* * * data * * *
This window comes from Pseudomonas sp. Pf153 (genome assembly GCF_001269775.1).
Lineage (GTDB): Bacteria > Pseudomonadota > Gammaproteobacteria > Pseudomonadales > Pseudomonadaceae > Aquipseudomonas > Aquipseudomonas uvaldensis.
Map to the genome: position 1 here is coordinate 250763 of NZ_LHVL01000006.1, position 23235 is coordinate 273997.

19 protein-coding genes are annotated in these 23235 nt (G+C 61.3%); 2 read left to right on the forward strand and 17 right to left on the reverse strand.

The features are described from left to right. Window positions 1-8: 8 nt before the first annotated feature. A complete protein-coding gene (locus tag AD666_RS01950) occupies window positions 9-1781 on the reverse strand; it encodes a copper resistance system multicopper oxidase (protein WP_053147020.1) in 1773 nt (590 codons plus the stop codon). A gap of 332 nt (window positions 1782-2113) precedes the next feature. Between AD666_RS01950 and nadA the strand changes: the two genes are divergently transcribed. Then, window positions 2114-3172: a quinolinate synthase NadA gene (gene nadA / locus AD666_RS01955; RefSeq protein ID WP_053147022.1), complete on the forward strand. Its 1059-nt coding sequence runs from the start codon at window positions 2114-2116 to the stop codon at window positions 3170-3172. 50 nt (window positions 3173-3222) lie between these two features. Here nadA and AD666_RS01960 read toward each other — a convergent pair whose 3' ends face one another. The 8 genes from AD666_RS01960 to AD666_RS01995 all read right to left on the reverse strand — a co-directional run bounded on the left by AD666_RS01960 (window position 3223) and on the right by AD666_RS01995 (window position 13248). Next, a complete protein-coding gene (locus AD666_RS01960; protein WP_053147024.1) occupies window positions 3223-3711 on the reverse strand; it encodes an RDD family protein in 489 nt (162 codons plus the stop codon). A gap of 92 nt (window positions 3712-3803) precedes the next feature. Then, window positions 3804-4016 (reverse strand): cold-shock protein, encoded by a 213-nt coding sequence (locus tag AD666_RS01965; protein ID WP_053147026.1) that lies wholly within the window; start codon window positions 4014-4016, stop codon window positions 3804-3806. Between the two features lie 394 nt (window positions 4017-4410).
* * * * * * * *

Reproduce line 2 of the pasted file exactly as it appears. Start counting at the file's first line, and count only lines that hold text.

Lineage (GTDB): Bacteria > Pseudomonadota > Gammaproteobacteria > Pseudomonadales > Pseudomonadaceae > Aquipseudomonas > Aquipseudomonas uvaldensis.